One of the most celebrated¬†G.I.Joe¬†stories¬†is from Marvel’s original comic book series, issue #21: “Silent Interlude.” This tale is famous because it features absolutely zero dialogue or sound effects.

The adventure¬†follows¬†Snake-Eyes on a rescue mission to save Scarlett from Cobra and a¬†castle of ninjas, including Storm Shadow. ¬†(If that previous¬†sentence doesn’t excite¬†you, you’re not a child of the ’80s. ¬†And you missed two major characters’ backstory revelation in the issue’s last few panels.) ¬†

gijoe 21 cover


Below are a few sample pages. Notice how writer/artist Larry Hama conveys a range of motions AND emotions with expressions and movement.

Take a long, close look and enjoy the silence.

interlude 3.png

interlude 4

G.I. Joe Classics vol 03p021




This “silent issue” is not just a gimmick. ¬†It¬†became so legendary, in fact, that¬†the format¬†has been repeated a few times in the¬†G.I.Joe¬†comic series as well as other titles, including¬†a Deadpool parody and even an entire month called “‘Nuff Said,” where all Marvel comic book titles featured silent issues with no dialogue or captions.

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Teachers typically don’t fight off ninjas hordes in silence, but we can foster¬†powerful connections and teachable moments with unspoken behaviors.

What do these look like? ¬†Here are some example “non-verbals:”

  • Moving back and forth among students. ¬†Avoid prolonged, stagnate standing in one spot (especially the front). ¬†Closer proximity garners more attentive students and decreases likelihood of off-task behaviors.

teacher at a student table


  • Open arms and hands inviting student input (as opposed to crossed arms, which convey¬†defiance or disinterest).

open arms teacher 2


  • Counting on your fingers to show you expect answers and ideas from multiple students.

teacher counting on fingers.jpg


  • Nodding your head to acknowledge student contributions without using excessive praise.
  • Leaning toward students to express¬†curiosity, but not looming over them in a dominating or threatening way.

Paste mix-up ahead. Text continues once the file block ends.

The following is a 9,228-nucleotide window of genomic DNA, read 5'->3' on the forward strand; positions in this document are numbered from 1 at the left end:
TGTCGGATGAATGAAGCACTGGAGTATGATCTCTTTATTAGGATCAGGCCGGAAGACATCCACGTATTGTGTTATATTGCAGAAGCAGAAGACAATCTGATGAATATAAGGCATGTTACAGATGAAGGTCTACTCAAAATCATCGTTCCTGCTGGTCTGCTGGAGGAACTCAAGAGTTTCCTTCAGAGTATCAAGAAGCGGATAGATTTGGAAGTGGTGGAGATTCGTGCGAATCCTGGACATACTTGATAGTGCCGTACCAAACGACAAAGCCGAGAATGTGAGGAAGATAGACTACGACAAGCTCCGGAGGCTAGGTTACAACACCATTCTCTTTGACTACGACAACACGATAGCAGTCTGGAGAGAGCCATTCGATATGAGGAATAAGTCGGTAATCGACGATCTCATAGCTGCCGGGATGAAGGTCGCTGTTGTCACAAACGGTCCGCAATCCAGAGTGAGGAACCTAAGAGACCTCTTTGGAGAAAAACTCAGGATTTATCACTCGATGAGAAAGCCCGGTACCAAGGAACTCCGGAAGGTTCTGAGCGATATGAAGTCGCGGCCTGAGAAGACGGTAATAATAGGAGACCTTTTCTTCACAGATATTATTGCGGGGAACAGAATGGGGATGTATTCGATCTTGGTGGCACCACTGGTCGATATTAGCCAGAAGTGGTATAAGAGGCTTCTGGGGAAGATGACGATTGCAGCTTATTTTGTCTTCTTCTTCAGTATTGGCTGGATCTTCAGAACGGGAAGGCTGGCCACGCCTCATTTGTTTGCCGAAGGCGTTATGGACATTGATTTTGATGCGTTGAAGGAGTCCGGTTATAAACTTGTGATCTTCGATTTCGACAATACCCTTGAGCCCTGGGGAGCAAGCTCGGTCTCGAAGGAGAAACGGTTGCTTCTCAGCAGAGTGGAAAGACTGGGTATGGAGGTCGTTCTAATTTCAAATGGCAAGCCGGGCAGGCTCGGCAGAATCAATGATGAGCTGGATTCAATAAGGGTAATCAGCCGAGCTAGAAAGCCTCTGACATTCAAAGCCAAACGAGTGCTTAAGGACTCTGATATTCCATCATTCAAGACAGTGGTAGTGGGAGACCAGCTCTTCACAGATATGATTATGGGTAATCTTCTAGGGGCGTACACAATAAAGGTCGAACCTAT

• Lowering your chin or cocking your head to one side¬†to communicate concern and interest.

teacher eye contact


  • Sitting or kneeling down at the students’ level¬†to show cooperation.

teacher at st level.jpg


  • Using appropriate lengths of eye contact with students, while avoiding¬†prolonged and awkward stare downs.

teacher looking at student.jpg


  • Smiling! ¬†If you enjoy teaching, show it. ¬†(Again, avoid prolonged and awkward grins.)

teacher leaning smiling


For any teachers doubting the power of unspoken behaviors, posture, and expressions, I present the following challenge:  Watch a video of yourself teaching with the volume muted.  

Ask yourself what unspoken, but clearly presented messages you convey to your class.  How do you come across?  Are you respectful?  Are you confident and caring?  Are you happy to be there?

Look closer at your students and study their non-verbal behaviors too.  How much do they engage in the lesson?  How do they treat each other?  What can you learn from them?

students bored

How many students are engaged in learning?


Better yet, don’t wait for a video to notice these things. ¬†As you teach, pause¬†and survey the classroom to pick up on students’ mannerisms, posture, and expressions. ¬†Take a moment and consider what you are communicating through these same behaviors.

Here are a few resources for further reading and ideas:

1. “Good body language improves classroom management” article by Teal Ruland, National Education Association

2. “Using effective body language to establish relationships with students” video by the Teaching Channel


Need more practice?  Try out your expressions and mannerisms in front of the mirror.


Keep practicing, buddy.


Whatever you do, work to express warm, welcoming messages through your body language.  Your students will soon respond in kind.  Whether spoken or unspoken, every interaction counts.